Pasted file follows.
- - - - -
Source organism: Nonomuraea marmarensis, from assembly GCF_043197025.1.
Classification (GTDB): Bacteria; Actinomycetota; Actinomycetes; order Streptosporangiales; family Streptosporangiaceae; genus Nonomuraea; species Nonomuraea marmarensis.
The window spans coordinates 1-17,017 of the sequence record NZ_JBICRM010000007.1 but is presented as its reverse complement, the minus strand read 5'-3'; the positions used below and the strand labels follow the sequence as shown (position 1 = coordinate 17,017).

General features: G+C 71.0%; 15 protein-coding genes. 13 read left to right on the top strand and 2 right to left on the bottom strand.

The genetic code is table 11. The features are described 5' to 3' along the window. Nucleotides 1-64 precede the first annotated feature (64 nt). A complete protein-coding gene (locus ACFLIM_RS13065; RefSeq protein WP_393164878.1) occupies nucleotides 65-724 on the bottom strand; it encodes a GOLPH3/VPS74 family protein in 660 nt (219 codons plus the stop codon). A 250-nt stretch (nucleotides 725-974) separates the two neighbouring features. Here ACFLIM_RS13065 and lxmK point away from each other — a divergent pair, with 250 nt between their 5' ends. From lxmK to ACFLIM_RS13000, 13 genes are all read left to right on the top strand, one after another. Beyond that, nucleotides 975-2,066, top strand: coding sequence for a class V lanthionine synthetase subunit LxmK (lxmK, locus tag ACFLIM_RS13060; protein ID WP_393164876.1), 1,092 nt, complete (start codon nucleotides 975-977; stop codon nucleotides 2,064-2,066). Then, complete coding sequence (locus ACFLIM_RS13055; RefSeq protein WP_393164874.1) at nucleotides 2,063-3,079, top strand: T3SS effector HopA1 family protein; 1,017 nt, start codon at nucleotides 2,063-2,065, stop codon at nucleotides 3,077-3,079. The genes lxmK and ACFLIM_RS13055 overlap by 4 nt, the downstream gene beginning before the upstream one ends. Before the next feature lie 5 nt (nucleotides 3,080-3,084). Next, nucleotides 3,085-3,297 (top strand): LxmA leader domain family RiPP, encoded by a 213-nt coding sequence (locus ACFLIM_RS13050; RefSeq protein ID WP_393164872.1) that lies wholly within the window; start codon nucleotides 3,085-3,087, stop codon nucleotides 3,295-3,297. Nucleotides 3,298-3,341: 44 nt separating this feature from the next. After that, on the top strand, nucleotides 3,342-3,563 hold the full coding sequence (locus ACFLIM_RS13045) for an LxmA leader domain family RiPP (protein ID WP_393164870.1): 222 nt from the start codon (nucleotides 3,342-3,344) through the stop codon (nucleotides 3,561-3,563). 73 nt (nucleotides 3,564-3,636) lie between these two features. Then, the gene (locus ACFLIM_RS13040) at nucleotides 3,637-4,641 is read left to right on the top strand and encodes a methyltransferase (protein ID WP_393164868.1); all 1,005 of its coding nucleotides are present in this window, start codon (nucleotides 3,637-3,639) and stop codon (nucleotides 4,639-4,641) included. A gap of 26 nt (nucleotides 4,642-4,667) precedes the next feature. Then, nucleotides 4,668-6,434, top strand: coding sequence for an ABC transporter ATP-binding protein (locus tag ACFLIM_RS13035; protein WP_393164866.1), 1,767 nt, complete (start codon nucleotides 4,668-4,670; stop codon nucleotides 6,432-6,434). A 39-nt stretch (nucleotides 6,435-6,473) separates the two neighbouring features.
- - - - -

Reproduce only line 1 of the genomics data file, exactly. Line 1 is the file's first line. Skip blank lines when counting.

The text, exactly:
Source organism: Nonomuraea marmarensis, from assembly GCF_043197025.1.